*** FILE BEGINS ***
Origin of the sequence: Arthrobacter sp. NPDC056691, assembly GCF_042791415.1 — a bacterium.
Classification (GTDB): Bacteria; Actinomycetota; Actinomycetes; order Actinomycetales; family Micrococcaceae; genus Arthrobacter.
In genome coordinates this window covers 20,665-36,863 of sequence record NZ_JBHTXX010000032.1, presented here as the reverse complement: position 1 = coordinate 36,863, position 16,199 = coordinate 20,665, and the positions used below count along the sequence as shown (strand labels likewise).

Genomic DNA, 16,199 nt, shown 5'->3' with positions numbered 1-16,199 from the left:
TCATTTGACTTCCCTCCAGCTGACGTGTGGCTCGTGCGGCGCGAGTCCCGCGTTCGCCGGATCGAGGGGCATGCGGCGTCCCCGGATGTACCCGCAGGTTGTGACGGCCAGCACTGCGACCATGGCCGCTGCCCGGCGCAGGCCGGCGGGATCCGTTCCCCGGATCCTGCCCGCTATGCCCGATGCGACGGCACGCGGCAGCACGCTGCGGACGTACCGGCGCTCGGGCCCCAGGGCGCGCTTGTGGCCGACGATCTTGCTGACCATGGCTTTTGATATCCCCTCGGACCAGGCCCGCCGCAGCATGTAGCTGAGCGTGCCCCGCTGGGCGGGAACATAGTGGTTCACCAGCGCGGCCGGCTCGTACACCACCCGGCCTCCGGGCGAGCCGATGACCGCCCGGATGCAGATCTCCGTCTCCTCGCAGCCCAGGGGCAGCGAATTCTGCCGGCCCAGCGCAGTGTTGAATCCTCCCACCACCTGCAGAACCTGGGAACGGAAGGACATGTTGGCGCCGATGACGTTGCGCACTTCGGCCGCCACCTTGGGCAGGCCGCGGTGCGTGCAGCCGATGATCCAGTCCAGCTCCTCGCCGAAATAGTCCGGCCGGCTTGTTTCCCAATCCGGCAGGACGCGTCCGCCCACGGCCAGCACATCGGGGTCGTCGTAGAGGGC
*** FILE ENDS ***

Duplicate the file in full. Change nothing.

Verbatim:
Origin of the sequence: Arthrobacter sp. NPDC056691, assembly GCF_042791415.1 — a bacterium.
Classification (GTDB): Bacteria; Actinomycetota; Actinomycetes; order Actinomycetales; family Micrococcaceae; genus Arthrobacter.
In genome coordinates this window covers 20,665-36,863 of sequence record NZ_JBHTXX010000032.1, presented here as the reverse complement: position 1 = coordinate 36,863, position 16,199 = coordinate 20,665, and the positions used below count along the sequence as shown (strand labels likewise).

Genomic DNA, 16,199 nt, shown 5'->3' with positions numbered 1-16,199 from the left:
TCATTTGACTTCCCTCCAGCTGACGTGTGGCTCGTGCGGCGCGAGTCCCGCGTTCGCCGGATCGAGGGGCATGCGGCGTCCCCGGATGTACCCGCAGGTTGTGACGGCCAGCACTGCGACCATGGCCGCTGCCCGGCGCAGGCCGGCGGGATCCGTTCCCCGGATCCTGCCCGCTATGCCCGATGCGACGGCACGCGGCAGCACGCTGCGGACGTACCGGCGCTCGGGCCCCAGGGCGCGCTTGTGGCCGACGATCTTGCTGACCATGGCTTTTGATATCCCCTCGGACCAGGCCCGCCGCAGCATGTAGCTGAGCGTGCCCCGCTGGGCGGGAACATAGTGGTTCACCAGCGCGGCCGGCTCGTACACCACCCGGCCTCCGGGCGAGCCGATGACCGCCCGGATGCAGATCTCCGTCTCCTCGCAGCCCAGGGGCAGCGAATTCTGCCGGCCCAGCGCAGTGTTGAATCCTCCCACCACCTGCAGAACCTGGGAACGGAAGGACATGTTGGCGCCGATGACGTTGCGCACTTCGGCCGCCACCTTGGGCAGGCCGCGGTGCGTGCAGCCGATGATCCAGTCCAGCTCCTCGCCGAAATAGTCCGGCCGGCTTGTTTCCCAATCCGGCAGGACGCGTCCGCCCACGGCCAGCACATCGGGGTCGTCGTAGAGGGC